The whole of Die Softy takes place over a couple of days and it is absolutely bonkers. It’s a whodunit fueled with cocaine, no sleep, drinking and driving, drinking and shooting, illegal weapons, and lots of teenagers getting murdered. Who even are these teenagers?! While Die Softly is certainly not one of Pike’s better books, it is so over-the-top that you can’t help but to appreciate it for what it is and chuckle at the absurdity of it.
There are some descriptions in here that are certainly signs of the times. Die Softy was first published in 1991 and it shows. We have an all white cast with the pretty popular girls holding all the power. Sammie, one of Herb’s best friends is an overweight girl who, “… didn’t have a body, her body had her. Somewhere inside, hidden beneath the rolls of fat, was the real Sammie.” Yikes. This description coming from the POV of her best friend – double yikes. Unfortunately though, that was typical in YA from this time period.
Overall, this is not one of Pike’s better books. It is notable, again, because it is so over-the-top, but it is also one of his few books with no supernatural element. It’s worth a read, but if you have never read Pike before I would not recommend this one as a jumping off point.
Next up – Whisper of Death! (A title that is a great jumping off point!)
A Tribute to Alvin Schwartz’s Scary Stories to Tell in the Dark edited by Jonathan Maberry
2.5/5 Star Review
I can’t tell you how much it kills me, absolutely kills me, to rate this book as just “ok.” Everything about it should have been 5 stars – A great author as editor? Check. Tribute toScary Stories to Tell in the Dark? Check. A fantastic stable of writers? Check. And yet… This anthology really missed the mark for me.
Admittedly, Schwartz’s trilogy of Scary Stories is my gold standard. I was one of those kids who always started a new hold for them at the library as soon as I returned them. They were my doorway in to horror and it’s hard to hold a candle to them. I have gone back and read them many times as an adult and they still hold up.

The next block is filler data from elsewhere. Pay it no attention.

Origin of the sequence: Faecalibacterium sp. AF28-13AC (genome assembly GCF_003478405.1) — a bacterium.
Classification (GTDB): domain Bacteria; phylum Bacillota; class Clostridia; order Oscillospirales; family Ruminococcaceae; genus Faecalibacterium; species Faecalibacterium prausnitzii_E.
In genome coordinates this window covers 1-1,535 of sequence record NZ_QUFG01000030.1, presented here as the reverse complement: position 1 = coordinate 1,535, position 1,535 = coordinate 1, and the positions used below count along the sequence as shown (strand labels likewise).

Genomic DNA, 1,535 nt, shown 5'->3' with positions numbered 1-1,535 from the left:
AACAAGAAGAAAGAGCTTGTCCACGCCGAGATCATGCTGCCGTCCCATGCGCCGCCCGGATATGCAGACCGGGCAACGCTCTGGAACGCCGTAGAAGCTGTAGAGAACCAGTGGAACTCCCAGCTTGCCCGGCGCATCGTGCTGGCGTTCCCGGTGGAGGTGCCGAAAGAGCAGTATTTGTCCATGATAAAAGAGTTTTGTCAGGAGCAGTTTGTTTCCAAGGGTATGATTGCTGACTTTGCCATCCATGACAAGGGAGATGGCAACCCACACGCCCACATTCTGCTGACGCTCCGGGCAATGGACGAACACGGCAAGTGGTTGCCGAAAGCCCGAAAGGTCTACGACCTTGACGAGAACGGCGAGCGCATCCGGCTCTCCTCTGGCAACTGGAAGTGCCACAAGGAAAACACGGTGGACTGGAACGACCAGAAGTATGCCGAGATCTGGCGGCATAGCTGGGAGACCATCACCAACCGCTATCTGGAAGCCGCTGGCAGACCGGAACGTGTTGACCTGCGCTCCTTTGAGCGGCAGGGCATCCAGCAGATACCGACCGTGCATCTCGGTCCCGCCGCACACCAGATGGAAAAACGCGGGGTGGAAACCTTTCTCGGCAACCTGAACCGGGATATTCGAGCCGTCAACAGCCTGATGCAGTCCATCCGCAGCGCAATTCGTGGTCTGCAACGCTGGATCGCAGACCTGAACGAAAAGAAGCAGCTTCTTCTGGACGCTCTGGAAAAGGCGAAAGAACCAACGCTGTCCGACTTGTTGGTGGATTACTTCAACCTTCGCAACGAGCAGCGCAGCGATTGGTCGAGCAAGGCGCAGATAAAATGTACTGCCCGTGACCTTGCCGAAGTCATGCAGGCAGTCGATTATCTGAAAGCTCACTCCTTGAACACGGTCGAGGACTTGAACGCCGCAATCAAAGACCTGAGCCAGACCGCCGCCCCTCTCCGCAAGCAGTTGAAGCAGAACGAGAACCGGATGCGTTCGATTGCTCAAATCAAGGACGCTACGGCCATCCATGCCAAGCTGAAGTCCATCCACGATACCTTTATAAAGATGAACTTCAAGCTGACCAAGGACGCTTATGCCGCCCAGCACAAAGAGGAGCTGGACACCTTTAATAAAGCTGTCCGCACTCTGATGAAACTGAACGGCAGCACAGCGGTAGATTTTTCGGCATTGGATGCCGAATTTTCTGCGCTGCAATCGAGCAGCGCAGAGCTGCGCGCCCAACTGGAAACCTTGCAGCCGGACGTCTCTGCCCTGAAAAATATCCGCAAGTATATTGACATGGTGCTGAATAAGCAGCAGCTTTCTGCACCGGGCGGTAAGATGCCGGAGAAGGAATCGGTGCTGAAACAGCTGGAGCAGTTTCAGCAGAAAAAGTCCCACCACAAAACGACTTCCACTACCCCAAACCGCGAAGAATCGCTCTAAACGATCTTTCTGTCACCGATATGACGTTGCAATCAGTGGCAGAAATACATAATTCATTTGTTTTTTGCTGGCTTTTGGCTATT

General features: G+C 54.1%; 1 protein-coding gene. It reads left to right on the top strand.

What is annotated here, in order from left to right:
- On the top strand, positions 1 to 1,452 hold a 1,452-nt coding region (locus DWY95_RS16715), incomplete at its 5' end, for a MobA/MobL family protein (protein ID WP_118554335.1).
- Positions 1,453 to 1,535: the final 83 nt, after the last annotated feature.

I read Don’t Turn Out the Lights with that in mind. I tried not to compare the two books too closely because it’s not a fair expectation. I read this anthology for what it is, a tribute and a new generation of writers telling their scary stories.
My issues mostly lay with the unevenness of the collection. The book is marketed as YA horror and some of the stories are, but some are written to a very young middle-grade market. Like its predecessor, the stories in Lights can be read to yourself or aloud to others, but so many are missing that – Boo! ending. You know the one I’m talk about – the one that makes you look behind you, over your shoulder to see what’s waiting in the darkness. Many of these tales just… end. They leave you feeling incomplete and wondering what the heck happened. I feel one of the greatest faults lies with adult horror authors not knowing how to write to a YA audience. It is my opinion that they feel they need to write down to teens and they don’t give them the credit they deserve as readers. One of the most glaring examples of this was in The Cries of the Cat by Josh Malerman. I adore Malerman and the premise he had was a creepy one, but it felt so watered down that it lost its way.
Having said all that, there are some standout stories in this collection:
The Neighbor by Amy Lukavics – Dennis makes a new, unwanted friend with the little boy he sees across the street.
Tag, You’re It by N.R. Lambert – Nick keeps getting tagged in photos by someone who seems to be physically getting closer and closer.